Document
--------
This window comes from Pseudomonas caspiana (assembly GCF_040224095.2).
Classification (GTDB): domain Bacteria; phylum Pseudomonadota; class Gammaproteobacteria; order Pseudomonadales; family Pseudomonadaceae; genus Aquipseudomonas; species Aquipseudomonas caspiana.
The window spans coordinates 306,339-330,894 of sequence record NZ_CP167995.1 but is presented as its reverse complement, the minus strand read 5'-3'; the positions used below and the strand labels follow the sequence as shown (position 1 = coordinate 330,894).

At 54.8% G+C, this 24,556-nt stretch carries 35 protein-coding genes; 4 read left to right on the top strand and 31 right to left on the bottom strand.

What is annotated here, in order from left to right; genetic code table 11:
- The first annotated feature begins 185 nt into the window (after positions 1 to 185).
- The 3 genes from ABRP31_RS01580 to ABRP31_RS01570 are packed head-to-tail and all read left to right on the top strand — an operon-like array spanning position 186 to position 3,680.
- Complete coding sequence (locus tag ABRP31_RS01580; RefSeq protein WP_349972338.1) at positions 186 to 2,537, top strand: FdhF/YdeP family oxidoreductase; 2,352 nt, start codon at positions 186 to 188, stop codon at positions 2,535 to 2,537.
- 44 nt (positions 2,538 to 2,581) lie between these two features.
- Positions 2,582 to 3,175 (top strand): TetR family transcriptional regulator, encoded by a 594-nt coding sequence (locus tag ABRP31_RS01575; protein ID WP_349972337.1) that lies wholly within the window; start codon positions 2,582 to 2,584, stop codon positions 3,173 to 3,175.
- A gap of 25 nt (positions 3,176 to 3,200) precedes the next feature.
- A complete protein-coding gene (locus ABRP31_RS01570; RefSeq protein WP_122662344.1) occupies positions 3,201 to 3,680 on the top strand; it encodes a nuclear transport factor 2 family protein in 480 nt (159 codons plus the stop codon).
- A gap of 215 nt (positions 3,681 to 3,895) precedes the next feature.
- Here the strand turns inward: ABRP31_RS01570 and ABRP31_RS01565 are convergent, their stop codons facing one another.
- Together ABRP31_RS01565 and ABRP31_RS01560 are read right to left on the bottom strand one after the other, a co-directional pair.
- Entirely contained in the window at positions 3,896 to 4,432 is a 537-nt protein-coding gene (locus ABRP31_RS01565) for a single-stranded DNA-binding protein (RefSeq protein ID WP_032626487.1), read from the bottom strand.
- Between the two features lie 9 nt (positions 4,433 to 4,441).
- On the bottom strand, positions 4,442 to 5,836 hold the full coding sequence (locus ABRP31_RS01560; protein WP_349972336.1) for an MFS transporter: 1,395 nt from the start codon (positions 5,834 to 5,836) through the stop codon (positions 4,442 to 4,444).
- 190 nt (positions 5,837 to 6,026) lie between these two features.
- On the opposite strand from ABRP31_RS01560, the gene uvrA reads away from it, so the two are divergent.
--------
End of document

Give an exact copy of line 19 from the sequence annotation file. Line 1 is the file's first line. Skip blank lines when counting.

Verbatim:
- 190 nt (positions 5,837 to 6,026) lie between these two features.